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Wednesday, April 16, 2014
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Published: 10/15/2005

Remember these passwords

Username:

Password:

Oh-Oh.

Many people use a dozen or more password-protected sites on the Internet in their lives at work, home, and in school. Remembering passwords and user names is one of the most frustrating everyday problems in the digital age.

With no standardized rules for content or length, a password that works on one site may not work on another. Some sites allow just letters, or instance, while others require combinations of letters and numbers.

Most computers do offer a helping hand. They display a little dialog box as you log onto a site. It asks if you want the computer to remember the password on the next visit. That s fine until you need to access a site from a different computer, or buy a new computer.

One common and risky solution is to carry around a list of passwords on a slip of paper in your wallet, purse, or backpack.

Loose that scrap of paper, and you re cut off from online sites, including banking and other sites where constant access is important.

My passwords and usernames used to be stored on digital paper in a PocketPC. About the size of a deck of playing cards, it has many features of a full-scale computer, including word processing and Internet access.

It seemed safe because the device itself is password-protected.

Then I realized that it allows only a 4-digit password, which is not very secure. That s not enough space for a pass-phrase, for instance, which is more secure.

People sometimes use the names of spouses, children, or family pets as their password because they are easy to remember.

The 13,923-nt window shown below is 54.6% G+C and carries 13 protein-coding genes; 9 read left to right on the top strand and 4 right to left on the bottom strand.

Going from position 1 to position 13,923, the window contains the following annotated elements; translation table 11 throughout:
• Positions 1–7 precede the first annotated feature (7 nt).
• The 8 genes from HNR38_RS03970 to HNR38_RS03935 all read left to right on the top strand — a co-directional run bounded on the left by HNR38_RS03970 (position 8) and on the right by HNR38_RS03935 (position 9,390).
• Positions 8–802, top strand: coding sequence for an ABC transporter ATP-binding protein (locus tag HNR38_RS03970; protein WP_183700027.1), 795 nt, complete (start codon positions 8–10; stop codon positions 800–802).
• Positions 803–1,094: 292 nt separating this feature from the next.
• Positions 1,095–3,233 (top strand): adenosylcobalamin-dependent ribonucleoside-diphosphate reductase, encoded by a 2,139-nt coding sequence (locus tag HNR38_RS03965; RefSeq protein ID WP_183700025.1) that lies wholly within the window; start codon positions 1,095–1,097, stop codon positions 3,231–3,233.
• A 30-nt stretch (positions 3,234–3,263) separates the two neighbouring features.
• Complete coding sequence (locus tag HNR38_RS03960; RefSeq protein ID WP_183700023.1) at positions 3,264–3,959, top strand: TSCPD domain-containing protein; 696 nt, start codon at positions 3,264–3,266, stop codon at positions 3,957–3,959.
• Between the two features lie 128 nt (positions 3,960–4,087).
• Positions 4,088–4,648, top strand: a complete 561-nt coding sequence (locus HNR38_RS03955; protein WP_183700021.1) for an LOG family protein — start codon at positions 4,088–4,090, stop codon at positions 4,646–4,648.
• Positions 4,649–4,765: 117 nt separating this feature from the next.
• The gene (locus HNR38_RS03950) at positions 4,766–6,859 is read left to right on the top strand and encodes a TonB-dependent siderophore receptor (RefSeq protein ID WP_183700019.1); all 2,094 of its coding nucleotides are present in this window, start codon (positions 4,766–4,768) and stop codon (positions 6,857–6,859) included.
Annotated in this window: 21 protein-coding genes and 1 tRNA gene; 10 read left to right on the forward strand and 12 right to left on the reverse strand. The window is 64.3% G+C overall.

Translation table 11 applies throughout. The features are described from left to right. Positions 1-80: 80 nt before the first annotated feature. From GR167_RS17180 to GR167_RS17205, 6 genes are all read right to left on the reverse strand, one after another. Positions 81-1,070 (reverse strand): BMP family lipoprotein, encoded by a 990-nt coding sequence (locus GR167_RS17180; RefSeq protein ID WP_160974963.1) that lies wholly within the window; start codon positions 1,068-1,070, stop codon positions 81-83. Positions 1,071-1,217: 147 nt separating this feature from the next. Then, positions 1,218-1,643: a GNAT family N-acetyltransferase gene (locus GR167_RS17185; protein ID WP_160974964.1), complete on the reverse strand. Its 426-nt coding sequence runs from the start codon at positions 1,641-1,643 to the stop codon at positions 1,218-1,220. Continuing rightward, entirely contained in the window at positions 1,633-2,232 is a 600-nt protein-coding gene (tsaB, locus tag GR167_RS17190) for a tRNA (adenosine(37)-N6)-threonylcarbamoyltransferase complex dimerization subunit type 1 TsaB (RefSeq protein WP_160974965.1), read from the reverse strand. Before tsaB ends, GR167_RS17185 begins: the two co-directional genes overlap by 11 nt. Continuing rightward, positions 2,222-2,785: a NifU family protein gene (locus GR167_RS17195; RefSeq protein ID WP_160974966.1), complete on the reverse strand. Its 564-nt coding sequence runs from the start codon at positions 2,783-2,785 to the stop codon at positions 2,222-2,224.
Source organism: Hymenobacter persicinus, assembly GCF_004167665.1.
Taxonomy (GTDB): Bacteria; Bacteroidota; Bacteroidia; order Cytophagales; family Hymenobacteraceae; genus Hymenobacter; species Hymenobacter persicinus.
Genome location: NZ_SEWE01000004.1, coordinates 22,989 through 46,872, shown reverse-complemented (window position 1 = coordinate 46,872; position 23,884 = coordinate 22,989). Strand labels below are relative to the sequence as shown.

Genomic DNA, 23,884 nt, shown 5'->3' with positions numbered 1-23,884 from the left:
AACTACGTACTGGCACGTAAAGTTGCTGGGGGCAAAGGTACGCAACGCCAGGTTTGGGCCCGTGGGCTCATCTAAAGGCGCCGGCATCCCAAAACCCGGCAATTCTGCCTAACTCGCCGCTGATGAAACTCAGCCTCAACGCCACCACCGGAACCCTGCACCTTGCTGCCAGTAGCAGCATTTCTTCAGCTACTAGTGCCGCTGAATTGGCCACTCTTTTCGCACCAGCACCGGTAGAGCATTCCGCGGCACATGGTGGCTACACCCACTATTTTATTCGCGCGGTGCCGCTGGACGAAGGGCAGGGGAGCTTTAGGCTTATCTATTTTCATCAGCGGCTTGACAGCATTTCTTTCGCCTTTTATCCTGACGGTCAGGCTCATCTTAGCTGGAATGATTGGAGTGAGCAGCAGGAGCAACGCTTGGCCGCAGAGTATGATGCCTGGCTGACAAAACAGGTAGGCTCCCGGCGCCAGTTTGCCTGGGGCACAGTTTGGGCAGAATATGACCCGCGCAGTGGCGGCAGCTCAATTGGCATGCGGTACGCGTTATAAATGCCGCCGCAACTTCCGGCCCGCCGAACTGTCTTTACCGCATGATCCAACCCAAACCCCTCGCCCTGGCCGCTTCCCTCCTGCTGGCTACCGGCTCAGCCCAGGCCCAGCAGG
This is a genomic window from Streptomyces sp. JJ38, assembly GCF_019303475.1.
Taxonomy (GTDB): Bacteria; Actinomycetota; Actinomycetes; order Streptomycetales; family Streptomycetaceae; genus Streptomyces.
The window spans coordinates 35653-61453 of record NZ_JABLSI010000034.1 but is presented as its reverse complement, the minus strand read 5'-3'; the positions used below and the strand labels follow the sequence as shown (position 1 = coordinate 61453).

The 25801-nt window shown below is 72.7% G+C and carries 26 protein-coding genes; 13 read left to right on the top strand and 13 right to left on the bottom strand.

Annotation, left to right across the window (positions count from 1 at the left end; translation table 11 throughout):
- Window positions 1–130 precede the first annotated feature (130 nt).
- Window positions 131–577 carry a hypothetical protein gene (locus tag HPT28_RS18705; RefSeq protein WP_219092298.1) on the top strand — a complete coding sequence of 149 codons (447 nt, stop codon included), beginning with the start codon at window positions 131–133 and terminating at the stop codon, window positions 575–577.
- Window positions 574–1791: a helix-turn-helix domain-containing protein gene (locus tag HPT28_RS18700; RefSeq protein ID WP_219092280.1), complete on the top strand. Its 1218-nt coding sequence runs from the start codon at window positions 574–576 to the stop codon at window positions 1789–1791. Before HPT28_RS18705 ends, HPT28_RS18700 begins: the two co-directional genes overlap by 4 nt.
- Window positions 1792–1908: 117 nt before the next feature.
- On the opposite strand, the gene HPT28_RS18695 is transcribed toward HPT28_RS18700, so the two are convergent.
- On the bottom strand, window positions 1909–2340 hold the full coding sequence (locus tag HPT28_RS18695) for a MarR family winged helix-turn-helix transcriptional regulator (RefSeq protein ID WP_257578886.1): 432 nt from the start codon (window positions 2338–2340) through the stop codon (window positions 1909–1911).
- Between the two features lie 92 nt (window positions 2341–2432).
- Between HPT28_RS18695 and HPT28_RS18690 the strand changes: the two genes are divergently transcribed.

Instead of William or Barbara, try a pass phrase like My two children are Barbara and William Smith mtcabaws. Even better, mix letters and other characters (m2cab@ws) and upper and lower case letters (M2caBaWS).

One solution to the password dilemma is to use a fingerprint reader, which digitizes your fingerprint. They re available inexpensively as a stand-alone pad that plugs into a USB outlet on your computer, and built into keyboards and mice. Check local stores or search for fingerprint reader on the Internet.

Another is password manager software.

These programs store all of your account information in an encrypted file. All you have to do is remember one password for that file. They display account information in a user-friendly hierarchical, or tree-like, pattern, with one branching off another.

Most also include a password generator, which automatically creates unique and highly secure passwords. You can specify the length and kids of characters to fit requirements of different online sites.

If you need those password away from home, look for software that will run from a USB drive, or keychain drive which many people use to carry data from one computer to another.

Two popular password managers are Password Agent (www.moonsoftware.com) and Any Password (www.romanlab.com). Trial or lite versions can be downloaded without charge.



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